The manufacturing of glass has been dated to back before 2500 BC. Back in those days it was considered a prized commodity and art. With the help of the industrial revolution glass has become a common industry and used for a vast variety of products, ranging from art, windows, doors, fiber optic cables, lamps and many other things. But how does one get from sand to the beautiful transparent material we use to let the light fill our homes without sacrificing our comfort.

Well to start, the sand that is used to make glass is not your common beach sand.

In todays glass industry experts use silica sand, also called quartz. This type of sand is used because of its purity. Other types of sand have iron impurities that can cause the glass to be tinted green, however even quartz is not perfectly pure. In order to counter the tinting experts use manganese dioxide.Before the sand begins its journey to glass another chemical is added called sodium carbonate (you may know it as washing soda). The task of sodium carbonate is to lower the overall melting point of the sand, making it easier to turn into glass.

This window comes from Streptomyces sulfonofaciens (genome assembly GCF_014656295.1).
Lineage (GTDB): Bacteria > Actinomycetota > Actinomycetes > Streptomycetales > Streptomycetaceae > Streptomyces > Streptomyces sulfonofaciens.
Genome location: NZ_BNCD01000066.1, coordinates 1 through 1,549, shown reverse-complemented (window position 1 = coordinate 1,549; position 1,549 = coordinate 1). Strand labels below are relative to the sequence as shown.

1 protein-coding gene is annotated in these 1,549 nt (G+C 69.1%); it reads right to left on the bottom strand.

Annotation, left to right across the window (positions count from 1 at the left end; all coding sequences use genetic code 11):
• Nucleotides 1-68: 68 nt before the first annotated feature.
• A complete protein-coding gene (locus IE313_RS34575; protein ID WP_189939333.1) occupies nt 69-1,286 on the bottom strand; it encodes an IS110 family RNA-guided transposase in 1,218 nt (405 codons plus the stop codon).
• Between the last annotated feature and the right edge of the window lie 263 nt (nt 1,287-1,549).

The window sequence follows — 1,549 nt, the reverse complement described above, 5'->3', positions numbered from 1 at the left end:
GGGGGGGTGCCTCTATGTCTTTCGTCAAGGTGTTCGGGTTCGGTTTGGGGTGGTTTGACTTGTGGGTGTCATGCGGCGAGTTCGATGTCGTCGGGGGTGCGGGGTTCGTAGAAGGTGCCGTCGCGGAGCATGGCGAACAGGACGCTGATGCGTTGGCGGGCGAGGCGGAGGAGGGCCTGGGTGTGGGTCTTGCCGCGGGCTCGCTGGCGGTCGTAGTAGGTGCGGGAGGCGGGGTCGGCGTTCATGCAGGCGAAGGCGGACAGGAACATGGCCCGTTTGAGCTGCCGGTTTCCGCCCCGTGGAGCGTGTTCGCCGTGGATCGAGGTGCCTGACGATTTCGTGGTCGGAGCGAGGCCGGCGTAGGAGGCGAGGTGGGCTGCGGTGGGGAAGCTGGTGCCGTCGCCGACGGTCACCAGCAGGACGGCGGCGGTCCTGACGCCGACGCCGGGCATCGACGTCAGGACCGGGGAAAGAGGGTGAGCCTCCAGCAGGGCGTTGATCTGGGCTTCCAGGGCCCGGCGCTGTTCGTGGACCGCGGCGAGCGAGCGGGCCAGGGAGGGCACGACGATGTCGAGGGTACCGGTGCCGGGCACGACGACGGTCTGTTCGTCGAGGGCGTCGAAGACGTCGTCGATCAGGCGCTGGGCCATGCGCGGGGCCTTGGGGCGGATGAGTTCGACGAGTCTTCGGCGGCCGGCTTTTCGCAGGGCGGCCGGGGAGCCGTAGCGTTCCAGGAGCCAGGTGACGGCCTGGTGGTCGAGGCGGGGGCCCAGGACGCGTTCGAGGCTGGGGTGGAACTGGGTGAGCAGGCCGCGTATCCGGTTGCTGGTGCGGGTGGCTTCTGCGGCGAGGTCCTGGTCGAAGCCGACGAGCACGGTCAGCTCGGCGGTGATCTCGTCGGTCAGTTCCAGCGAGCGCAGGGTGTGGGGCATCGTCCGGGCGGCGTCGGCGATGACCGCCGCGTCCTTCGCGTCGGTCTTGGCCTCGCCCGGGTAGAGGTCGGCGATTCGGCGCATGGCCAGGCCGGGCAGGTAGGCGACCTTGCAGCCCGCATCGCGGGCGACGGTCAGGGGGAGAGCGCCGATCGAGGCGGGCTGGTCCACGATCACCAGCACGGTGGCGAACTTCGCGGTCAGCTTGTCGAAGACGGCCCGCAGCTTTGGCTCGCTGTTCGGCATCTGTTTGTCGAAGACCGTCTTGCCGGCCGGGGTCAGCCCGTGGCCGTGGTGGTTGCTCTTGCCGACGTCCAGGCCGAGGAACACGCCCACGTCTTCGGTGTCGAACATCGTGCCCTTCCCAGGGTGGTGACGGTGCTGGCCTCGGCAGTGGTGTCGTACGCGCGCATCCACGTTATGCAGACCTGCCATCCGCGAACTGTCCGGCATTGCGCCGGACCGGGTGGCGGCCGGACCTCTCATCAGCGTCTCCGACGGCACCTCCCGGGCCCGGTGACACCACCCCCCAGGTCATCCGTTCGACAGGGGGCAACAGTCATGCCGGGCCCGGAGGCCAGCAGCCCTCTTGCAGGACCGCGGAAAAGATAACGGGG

If the glass needs to incorporate a tint other chemicals are added to the mixture to get the desired result. We already spoke about iron producing a greenish tint but there are other materials that produce different colored tints as well. Sulfur compounds produce a yellowish, amber, brownish and even blackish tints depending on how much carbon and iron is added to the mixture.

This mixture is then placed in an oven that is heated to about 3000 Celsius depending on what chemicals are added to the mixture. The mixture is then raked and spread out so that air pockets do not form during the heating process.

After it is raked it is mixed for 10 hours until it turns into liquid glass. Once the glass is in its liquid state a mixing process occurs to remove further impurities like air bubbles and more chemicals like sodium sulfate, sodium chloride or antimony oxide are added.

After this is completed the glass is shaped, but we will get to that in our next blog coming out next week. Check out more of our blog at